Russian Foreign Minister Lavrov sees hope of ‘compromise’ with Kyiv as Zelenskyy signals NATO change – POLITICO

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Russian Foreign Minister Sergey Lavrov said there was “some hope of reaching a compromise” in talks to end Moscow’s war with Ukraine, adding that Ukrainian President Volodymyr Zelenskyy had recently raised some “interesting statement.”

Lavrov’s comment, made in an hour interview with Russia’s RBC TV channel on Wednesday morning, coming after Zelenskyy acknowledged his country would not be allowed to join NATO, before saying that his aides had made the stand during the talks Peace talks between Ukrainian and Russian negotiators “sound more realistic.”

Foreign Minister Lavrov told Kremlin-friendly RBC on Wednesday that “it is a more realistic assessment from President Zelenskyy”, noting that “the rhetoric has changed”.

On Tuesday, a frustrated Zelenskyy said, in a video call with UK Prime Minister Boris Johnson and representatives from Countries of the Joint Expeditionary Force in the Baltics and Northern Europe, that Ukraine is unlikely to join NATO.

“Of course, Ukraine is not a member of NATO,” Zelenskyy said. “For many years we have heard of the door that was supposed to be open, but now we have also heard that we cannot enter. This is true, and it must be acknowledged”.

That seems to suggest something open to concessions to the Kremlin’s key demand that Kyiv return to the alliance’s goal of joining, enshrined in Ukraine’s constitution. Moscow is also demanding that Kyiv recognize Russia’s sovereignty over Crimea, which it annexed from Ukraine in 2014, and the independence of the so-called Luhansk and Donetsk People’s Republics, which Kremlin-backed separatists have declared the same year.

In one videotapes posted to social media just after 1 a.m. Kyiv time on Wednesday, Zelenskyy said “any war ends with a deal.” He said “we all want peace, the sooner the better,” but added that “it still takes time for decisions in Ukraine’s favour.”

In an interview with RBC, Foreign Minister Lavrov said that NATO’s rejection of Kyiv’s request to shut down Ukraine’s skies showed there were still “sane people” in the alliance and “welcomed” the current situation. He reiterated previous comments by Russian President Vladimir Putin that Moscow is ready to “seek any other way to ensure the security of Ukraine, European countries and, of course, the Russian Federation, except to NATO expands eastward. However, Lavrov added that Russia continues to seek to fully demilitarize Ukraine.

Adviser Zelenskyy Mykhailo Podolyak, a member of the Ukrainian delegation to the peace talks, said in an update on Twitter on Tuesday that “there is certainly room for compromise” in the negotiations. But he added Wednesday that Ukraine had launched counter-attacks against Russian forces, and that their success had “completely changed the course of the parties”.

The comments came as Putin’s war entered its 21st day, but with little sign of significant gains – despite Ukrainian cities continuing to come under Russian shelling.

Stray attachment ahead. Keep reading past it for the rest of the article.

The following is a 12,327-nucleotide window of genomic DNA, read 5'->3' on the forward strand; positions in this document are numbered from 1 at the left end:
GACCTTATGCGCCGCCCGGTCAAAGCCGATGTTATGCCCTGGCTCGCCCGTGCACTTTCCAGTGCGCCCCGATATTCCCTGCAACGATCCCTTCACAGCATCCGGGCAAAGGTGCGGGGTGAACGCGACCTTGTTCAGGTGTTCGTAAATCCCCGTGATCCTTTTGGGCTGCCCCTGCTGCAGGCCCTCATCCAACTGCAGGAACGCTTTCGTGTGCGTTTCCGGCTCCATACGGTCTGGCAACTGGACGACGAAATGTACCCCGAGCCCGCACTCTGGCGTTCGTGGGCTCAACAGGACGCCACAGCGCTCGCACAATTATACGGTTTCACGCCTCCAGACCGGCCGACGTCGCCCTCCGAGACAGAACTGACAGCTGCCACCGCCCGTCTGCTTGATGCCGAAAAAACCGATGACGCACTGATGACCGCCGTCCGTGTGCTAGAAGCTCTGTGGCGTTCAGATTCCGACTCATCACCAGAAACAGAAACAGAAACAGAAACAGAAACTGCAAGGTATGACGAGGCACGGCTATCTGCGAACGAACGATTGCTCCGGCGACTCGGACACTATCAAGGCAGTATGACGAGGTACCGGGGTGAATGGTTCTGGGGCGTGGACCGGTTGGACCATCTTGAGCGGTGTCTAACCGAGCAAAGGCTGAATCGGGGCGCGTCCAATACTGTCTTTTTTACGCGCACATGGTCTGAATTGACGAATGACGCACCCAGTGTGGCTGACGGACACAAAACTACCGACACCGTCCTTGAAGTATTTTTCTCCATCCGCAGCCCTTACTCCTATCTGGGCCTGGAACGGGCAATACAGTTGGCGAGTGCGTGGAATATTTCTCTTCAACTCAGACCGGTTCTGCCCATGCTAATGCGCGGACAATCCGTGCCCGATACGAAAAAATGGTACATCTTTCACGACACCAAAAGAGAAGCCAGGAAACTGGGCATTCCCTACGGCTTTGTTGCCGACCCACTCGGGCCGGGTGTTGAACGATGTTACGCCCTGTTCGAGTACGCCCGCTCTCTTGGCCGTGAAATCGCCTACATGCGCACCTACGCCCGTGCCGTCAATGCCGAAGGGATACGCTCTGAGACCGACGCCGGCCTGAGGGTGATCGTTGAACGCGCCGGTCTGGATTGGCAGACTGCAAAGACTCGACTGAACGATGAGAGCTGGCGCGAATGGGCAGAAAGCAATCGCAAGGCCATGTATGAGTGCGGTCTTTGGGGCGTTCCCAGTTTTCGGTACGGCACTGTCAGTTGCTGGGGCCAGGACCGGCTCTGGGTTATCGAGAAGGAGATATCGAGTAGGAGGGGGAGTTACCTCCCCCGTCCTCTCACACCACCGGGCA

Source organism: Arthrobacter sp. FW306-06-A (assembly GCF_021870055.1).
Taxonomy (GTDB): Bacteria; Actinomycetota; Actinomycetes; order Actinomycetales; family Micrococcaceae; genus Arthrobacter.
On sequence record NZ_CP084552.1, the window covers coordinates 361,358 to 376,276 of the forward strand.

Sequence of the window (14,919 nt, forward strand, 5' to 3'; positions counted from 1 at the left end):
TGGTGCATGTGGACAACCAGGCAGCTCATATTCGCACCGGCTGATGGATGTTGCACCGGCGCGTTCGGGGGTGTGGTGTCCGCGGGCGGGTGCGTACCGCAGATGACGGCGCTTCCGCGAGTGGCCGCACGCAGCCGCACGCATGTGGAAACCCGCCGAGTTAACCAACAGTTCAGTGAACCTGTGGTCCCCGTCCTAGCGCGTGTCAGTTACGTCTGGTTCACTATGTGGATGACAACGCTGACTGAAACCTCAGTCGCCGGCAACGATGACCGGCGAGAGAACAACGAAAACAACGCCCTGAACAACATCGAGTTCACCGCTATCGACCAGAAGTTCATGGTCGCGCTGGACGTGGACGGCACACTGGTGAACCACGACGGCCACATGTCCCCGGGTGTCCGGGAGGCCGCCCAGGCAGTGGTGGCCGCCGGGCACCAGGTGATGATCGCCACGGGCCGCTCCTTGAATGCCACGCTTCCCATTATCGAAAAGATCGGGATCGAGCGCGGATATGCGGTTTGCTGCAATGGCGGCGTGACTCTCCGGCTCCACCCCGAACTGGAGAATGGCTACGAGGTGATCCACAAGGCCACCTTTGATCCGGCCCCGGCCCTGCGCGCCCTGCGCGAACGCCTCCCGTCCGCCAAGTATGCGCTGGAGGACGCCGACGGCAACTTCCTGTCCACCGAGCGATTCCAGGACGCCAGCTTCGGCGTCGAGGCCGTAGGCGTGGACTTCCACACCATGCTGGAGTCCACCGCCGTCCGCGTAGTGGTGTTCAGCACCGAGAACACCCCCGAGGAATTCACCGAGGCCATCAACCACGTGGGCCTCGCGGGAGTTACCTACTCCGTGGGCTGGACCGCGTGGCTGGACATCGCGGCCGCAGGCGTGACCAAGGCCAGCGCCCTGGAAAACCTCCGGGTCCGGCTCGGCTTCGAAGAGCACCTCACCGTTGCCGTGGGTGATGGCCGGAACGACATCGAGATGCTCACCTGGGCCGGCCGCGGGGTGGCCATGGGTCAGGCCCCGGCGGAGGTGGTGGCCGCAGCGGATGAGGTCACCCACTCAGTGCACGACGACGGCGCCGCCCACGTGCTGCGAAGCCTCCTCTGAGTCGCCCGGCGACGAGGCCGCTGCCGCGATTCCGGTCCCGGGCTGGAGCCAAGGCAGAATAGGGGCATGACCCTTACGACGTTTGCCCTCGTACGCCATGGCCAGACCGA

But despite some optimism that both sides appear to be suggesting a peace deal may be near, with talks set to resume on Wednesday, there is no sign of a breakthrough coming. happening. Putin held a call with European Council President Charles Michel on Tuesday, and the Kremlin later issued a declare warns: “Kyiv has not demonstrated a serious commitment to finding mutually acceptable solutions.”

In a speech on Tuesday to the leaders of the UK and the Expeditionary Force, Zelenskyy warned that other countries bordering Russia should consider their “independent defense capabilities”. He also added: “We are doing our best to get jet fighters and missile defense systems. We need some new format, if we can’t import [NATO’s] open, then we have to partner with platforms and unions that allow us to do so.”

On Tuesday, Polish Prime Minister Mateusz Morawiecki, Czech Prime Minister Petr Fiala and Slovenian Prime Minister Janez Janša – some of the leading Ukraine advocates in the EU – traveled to Kyiv to meet Zelenskyy and his Prime Minister Denys Shmyhal.

In her late-night video, Zelenskyy thanked the leaders for coming, saying: “This is important support. When our Kyiv is the target of aggressors, it is especially important and especially courageous to be here, beside me, beside friends. That is how leadership is demonstrated.”

And he made an open invitation for other leaders to follow suit.

“I invite all friends of Ukraine to visit Kyiv,” Zelenskyy said. “It can be dangerous here, it’s true. Because our skies are not yet closed to Russian missiles and planes. The decision to strengthen our arsenal in the air has not yet been taken. We did not receive the plane,” he added, referring to back and forth between Ukraine and the US, EU and Poland on the supply of fighter aircraft to Kyiv.

Slovenia’s Janez Janša told POLITICO that the situation was “really difficult for the Ukrainians,” and said leaders discussed efforts to strengthen sanctions, and heard “many opinions” authentication” on how to do so. They also talked about increasing humanitarian and other aid, accelerating and increasing the supply of military equipment, as well as speeding up the procedures for Ukraine’s candidacy to join the EU, Janna said.

Lili Bayer contributed to this report. Russian Foreign Minister Lavrov sees hope of 'compromise' with Kyiv as Zelenskyy signals NATO change - POLITICO

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